The Vault

How Bad Are Your Drinking Habits? An 18th-Century Temperance Thermometer Has the Verdict.

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This “moral and physical thermometer” was published in English physician and abolitionist John Coakley Lettsom’s Hints Designed to Promote Beneficence, Temperance, and Medical Science, in 1797. A guide to correct use of alcohol, the “thermometer” followed the early temperance movement’s lead in endorsing moderate use of beer, wine, and cider, while predicting the direst of consequences for drinkers who indulged in anything stronger.

The more familiar “temperance thermometer” is by Philadelphia physician (and signer of the Declaration of Independence) Benjamin Rush. Rush’s version appeared in his pamphlet “An Inquiry into the Effects of Spirituous Liquors in the Human Body” in 1784, and was republished many times.

Lettsom and Rush were friends, having met when Rush underwent medical training in London as a young man; they carried out a lifelong correspondence. Among the causes that the two shared was the temperance movement, and it makes sense that Lettsom would adapt Rush’s idea for his own purposes.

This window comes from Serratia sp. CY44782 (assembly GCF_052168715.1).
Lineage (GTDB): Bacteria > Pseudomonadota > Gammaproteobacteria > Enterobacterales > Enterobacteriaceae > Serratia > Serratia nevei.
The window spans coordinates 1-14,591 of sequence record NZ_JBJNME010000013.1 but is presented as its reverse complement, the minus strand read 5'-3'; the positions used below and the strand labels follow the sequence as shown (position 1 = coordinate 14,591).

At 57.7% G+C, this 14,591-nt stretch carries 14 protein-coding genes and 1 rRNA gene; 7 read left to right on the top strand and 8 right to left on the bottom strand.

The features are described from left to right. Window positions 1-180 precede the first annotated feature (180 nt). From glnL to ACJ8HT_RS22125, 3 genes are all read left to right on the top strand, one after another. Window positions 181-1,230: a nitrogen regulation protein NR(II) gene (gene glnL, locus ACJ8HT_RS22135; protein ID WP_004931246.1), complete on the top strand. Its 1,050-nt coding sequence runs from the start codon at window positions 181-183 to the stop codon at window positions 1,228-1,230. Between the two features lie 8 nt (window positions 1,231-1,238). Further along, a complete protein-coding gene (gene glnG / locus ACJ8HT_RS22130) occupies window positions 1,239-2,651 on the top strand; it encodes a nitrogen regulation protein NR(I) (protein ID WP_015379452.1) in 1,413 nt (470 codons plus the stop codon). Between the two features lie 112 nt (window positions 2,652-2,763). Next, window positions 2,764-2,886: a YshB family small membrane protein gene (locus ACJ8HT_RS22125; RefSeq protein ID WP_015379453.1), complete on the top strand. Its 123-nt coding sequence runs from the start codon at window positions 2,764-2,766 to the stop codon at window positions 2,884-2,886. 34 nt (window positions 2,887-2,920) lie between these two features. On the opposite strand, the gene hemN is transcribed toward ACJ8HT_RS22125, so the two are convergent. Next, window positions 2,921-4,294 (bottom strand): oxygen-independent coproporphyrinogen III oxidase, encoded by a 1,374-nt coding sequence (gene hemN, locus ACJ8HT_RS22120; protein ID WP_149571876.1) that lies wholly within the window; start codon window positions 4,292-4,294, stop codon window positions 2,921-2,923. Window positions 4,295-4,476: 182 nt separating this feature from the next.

In Lettsom’s chart, certain items have been Anglicized (“punishments” include “the hulks,” or confinement to prison ships, and transportation to Australia’s Botany Bay). Lettsom also published an illustrated version of this chart, with scenes of benefits and punishments dramatically sketched.

I first spotted this variant of the temperance thermometer on historian Lee Jackson’s Twitter feed. 

“Moral and physical thermometer,” John Coakley Lettsom, 1797. 

Wellcome Library, London.